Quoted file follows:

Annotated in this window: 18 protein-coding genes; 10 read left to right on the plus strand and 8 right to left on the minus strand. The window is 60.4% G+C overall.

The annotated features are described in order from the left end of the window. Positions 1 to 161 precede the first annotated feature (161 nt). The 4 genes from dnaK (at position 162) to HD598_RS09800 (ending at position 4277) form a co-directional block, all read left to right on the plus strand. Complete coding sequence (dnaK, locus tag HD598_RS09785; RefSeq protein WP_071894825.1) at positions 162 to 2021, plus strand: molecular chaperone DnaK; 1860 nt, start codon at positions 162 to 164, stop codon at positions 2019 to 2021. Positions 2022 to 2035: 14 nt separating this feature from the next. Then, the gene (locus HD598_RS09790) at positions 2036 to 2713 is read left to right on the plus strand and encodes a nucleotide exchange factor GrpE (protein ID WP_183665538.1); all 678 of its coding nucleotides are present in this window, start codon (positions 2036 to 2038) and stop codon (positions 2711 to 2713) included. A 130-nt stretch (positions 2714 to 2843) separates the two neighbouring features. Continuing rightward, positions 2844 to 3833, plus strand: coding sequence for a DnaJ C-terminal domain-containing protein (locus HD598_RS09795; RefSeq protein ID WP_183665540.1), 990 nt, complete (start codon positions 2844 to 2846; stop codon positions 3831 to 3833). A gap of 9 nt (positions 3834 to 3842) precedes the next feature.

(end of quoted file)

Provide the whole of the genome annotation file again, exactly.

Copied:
Annotated in this window: 18 protein-coding genes; 10 read left to right on the plus strand and 8 right to left on the minus strand. The window is 60.4% G+C overall.

The annotated features are described in order from the left end of the window. Positions 1 to 161 precede the first annotated feature (161 nt). The 4 genes from dnaK (at position 162) to HD598_RS09800 (ending at position 4277) form a co-directional block, all read left to right on the plus strand. Complete coding sequence (dnaK, locus tag HD598_RS09785; RefSeq protein WP_071894825.1) at positions 162 to 2021, plus strand: molecular chaperone DnaK; 1860 nt, start codon at positions 162 to 164, stop codon at positions 2019 to 2021. Positions 2022 to 2035: 14 nt separating this feature from the next. Then, the gene (locus HD598_RS09790) at positions 2036 to 2713 is read left to right on the plus strand and encodes a nucleotide exchange factor GrpE (protein ID WP_183665538.1); all 678 of its coding nucleotides are present in this window, start codon (positions 2036 to 2038) and stop codon (positions 2711 to 2713) included. A 130-nt stretch (positions 2714 to 2843) separates the two neighbouring features. Continuing rightward, positions 2844 to 3833, plus strand: coding sequence for a DnaJ C-terminal domain-containing protein (locus HD598_RS09795; RefSeq protein ID WP_183665540.1), 990 nt, complete (start codon positions 2844 to 2846; stop codon positions 3831 to 3833). A gap of 9 nt (positions 3834 to 3842) precedes the next feature.